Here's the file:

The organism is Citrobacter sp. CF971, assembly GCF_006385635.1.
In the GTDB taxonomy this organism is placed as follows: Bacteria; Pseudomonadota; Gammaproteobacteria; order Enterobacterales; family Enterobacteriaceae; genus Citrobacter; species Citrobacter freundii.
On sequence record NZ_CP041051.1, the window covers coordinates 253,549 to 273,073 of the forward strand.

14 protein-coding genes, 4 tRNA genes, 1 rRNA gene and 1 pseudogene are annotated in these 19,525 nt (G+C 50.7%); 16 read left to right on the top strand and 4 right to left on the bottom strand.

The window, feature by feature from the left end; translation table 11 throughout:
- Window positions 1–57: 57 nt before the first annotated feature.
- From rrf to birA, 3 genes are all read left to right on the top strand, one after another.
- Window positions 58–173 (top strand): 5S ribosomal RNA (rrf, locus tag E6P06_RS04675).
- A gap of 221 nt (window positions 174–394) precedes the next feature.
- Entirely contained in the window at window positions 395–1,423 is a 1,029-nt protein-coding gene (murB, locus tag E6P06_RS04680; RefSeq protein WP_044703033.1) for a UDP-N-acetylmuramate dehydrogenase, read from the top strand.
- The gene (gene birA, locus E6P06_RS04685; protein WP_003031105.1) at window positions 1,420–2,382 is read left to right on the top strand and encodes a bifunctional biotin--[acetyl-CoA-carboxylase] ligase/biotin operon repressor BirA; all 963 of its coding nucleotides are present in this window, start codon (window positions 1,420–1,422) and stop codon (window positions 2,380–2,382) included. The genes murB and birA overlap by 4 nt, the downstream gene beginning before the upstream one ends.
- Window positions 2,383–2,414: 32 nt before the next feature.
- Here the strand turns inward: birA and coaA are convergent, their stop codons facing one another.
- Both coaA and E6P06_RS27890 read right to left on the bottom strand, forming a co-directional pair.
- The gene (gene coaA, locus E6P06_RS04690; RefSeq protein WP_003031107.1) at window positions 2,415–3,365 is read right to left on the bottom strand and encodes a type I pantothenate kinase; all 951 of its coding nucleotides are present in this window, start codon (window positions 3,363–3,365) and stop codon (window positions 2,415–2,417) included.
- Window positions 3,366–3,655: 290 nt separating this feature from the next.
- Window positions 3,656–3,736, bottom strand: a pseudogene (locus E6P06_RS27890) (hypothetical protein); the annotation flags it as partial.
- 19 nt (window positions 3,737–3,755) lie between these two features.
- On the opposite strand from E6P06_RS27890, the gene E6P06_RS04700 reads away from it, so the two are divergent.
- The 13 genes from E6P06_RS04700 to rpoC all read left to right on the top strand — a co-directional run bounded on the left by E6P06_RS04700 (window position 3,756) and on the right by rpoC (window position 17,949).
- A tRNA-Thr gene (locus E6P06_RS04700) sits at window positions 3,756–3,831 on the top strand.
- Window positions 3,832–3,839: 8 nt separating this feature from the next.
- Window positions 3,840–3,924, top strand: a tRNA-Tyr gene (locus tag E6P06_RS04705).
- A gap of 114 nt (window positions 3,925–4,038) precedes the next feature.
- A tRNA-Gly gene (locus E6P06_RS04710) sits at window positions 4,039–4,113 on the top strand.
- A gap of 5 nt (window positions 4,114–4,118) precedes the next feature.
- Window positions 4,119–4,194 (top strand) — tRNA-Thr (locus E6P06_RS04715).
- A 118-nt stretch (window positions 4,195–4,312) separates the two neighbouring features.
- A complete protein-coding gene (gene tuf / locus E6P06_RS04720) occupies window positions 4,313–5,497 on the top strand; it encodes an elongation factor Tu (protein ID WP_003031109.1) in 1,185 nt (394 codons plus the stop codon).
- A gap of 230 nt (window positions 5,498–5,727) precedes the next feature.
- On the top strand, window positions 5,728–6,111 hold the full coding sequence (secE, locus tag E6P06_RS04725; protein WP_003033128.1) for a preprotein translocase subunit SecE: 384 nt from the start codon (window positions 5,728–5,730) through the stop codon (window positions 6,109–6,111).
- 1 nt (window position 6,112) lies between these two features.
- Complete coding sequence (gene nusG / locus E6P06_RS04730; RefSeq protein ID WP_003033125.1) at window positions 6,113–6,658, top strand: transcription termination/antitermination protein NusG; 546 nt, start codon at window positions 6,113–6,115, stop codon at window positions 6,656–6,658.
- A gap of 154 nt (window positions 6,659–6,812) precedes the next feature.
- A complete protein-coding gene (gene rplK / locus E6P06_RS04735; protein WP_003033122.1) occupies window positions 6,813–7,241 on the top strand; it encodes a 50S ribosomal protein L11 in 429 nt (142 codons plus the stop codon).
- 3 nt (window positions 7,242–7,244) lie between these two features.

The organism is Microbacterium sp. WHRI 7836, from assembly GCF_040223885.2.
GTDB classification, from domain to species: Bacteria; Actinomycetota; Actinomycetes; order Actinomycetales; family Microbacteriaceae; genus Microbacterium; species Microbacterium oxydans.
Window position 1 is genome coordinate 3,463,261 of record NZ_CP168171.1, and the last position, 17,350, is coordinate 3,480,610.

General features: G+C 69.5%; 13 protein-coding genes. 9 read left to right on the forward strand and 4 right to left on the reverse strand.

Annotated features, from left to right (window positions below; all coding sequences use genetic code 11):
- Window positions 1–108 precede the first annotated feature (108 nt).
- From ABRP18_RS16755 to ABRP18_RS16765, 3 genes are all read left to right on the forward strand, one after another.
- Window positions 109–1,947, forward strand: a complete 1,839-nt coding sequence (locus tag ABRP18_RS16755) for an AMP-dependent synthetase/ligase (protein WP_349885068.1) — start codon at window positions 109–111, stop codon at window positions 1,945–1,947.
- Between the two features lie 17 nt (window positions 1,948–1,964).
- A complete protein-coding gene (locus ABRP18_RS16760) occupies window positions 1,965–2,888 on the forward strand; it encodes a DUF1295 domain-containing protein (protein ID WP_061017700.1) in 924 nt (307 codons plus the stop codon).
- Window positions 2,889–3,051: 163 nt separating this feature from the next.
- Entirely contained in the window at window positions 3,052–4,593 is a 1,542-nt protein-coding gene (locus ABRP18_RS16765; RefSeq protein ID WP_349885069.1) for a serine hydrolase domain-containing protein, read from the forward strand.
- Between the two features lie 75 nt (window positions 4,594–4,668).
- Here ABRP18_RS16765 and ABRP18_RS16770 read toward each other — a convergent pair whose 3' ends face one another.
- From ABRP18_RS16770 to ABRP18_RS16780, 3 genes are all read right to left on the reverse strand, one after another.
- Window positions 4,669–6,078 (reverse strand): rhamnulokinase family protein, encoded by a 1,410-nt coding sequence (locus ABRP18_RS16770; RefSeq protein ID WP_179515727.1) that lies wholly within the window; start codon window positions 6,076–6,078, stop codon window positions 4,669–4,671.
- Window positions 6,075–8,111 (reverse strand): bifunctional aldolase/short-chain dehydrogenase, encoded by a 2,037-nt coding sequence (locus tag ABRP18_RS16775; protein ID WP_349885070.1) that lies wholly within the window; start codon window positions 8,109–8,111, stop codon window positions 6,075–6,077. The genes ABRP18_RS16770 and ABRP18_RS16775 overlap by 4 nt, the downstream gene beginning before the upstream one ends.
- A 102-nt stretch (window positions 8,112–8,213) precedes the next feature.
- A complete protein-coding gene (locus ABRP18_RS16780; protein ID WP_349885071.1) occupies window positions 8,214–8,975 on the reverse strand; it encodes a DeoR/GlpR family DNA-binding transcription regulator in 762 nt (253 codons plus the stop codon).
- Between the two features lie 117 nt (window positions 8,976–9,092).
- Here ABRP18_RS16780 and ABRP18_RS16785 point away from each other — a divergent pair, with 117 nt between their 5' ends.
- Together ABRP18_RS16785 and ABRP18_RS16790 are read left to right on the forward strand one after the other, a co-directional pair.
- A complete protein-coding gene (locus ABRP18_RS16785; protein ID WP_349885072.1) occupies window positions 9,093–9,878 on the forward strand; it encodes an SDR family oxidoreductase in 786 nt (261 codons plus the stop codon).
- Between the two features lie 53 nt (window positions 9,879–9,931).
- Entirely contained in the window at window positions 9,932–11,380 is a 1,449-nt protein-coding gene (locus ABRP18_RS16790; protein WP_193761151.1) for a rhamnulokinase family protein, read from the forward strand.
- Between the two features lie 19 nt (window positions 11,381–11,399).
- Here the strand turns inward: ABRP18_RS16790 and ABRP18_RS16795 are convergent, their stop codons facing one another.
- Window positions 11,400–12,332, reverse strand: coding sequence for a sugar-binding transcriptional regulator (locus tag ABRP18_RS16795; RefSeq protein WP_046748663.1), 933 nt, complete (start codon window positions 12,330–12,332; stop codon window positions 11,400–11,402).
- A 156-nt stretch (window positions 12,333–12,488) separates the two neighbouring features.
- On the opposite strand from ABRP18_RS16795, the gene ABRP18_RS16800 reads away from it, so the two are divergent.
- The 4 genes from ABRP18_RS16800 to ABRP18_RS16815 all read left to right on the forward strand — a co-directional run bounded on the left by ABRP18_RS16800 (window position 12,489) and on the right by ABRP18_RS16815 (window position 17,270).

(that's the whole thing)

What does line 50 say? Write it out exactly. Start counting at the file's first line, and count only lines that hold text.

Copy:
- Here ABRP18_RS16765 and ABRP18_RS16770 read toward each other — a convergent pair whose 3' ends face one another.